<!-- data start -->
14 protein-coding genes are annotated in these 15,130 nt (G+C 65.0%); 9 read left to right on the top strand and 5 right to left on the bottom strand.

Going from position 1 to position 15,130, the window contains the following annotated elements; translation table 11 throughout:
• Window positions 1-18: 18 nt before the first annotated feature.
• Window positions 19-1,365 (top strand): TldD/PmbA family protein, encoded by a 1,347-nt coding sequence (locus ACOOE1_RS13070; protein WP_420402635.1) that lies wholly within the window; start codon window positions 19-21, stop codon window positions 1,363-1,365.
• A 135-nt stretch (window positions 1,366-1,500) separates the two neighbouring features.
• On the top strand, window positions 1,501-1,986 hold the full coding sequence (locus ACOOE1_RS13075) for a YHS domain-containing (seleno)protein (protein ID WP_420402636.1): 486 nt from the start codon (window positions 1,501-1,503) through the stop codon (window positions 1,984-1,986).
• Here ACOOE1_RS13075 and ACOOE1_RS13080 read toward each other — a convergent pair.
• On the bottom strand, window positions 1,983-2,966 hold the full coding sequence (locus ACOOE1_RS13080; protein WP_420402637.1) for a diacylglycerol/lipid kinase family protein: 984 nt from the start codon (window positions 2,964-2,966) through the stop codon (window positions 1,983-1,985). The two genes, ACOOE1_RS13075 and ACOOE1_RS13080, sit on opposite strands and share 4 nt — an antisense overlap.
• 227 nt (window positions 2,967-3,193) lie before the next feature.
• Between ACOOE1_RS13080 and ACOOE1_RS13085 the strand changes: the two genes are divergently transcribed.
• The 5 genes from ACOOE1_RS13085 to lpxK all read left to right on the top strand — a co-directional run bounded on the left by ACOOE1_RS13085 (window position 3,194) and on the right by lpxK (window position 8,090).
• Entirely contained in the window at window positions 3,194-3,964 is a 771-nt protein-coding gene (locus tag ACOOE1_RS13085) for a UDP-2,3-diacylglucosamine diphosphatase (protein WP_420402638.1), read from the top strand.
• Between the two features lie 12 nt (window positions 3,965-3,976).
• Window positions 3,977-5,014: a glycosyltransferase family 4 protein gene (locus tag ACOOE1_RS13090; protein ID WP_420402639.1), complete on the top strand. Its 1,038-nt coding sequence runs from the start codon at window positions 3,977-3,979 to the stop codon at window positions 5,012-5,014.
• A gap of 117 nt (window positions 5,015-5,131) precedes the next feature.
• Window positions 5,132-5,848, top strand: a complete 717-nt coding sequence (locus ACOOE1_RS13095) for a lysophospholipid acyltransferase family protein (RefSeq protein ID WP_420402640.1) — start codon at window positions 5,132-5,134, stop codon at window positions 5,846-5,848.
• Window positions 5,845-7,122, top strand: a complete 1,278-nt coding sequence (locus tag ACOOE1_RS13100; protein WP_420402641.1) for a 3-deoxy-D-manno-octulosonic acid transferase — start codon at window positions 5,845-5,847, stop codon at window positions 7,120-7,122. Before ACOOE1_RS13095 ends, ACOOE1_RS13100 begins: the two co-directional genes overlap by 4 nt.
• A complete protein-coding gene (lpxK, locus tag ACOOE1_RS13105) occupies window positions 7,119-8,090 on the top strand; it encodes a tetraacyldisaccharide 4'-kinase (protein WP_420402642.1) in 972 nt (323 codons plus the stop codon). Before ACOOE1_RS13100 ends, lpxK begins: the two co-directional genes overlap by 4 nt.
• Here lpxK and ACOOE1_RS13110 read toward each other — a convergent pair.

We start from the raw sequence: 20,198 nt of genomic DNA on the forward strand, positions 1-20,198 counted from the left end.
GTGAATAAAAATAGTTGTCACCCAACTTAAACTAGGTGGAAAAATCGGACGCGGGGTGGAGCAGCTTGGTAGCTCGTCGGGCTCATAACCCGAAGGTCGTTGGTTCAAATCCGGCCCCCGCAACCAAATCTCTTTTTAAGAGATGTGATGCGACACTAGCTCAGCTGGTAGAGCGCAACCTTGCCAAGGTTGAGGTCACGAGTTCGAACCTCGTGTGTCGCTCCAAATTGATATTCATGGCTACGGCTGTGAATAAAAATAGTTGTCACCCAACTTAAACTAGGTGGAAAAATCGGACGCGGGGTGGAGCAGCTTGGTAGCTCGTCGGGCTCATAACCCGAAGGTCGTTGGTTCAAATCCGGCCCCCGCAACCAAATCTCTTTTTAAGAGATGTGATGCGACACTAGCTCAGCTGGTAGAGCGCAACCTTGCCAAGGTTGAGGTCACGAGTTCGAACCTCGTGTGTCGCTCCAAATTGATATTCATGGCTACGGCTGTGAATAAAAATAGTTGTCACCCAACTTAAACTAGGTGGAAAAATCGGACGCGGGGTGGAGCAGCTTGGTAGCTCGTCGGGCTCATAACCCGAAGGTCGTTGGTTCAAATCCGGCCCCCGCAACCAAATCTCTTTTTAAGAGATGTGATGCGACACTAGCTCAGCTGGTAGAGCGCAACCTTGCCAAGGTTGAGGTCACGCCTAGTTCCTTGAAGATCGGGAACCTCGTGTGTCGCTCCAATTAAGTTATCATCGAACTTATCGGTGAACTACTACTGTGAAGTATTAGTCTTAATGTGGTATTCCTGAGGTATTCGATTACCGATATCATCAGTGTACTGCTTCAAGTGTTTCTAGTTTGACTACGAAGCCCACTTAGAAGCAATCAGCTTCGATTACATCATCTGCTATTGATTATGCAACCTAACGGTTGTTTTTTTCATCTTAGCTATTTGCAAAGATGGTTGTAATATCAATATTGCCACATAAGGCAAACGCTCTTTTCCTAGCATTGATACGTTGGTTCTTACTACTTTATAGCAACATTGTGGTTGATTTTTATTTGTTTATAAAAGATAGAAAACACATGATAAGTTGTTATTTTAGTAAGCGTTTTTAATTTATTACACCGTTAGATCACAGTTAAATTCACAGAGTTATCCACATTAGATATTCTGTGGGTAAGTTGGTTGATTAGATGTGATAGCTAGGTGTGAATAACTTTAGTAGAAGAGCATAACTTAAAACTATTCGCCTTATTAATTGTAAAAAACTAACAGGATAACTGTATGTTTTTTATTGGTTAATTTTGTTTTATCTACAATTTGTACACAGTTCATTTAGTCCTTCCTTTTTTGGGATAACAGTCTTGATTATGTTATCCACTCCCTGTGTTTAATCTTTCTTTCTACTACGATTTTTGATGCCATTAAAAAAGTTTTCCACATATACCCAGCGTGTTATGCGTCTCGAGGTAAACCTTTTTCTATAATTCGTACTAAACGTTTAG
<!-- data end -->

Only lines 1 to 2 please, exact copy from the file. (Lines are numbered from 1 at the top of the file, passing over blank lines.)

14 protein-coding genes are annotated in these 15,130 nt (G+C 65.0%); 9 read left to right on the top strand and 5 right to left on the bottom strand.

Going from position 1 to position 15,130, the window contains the following annotated elements; translation table 11 throughout: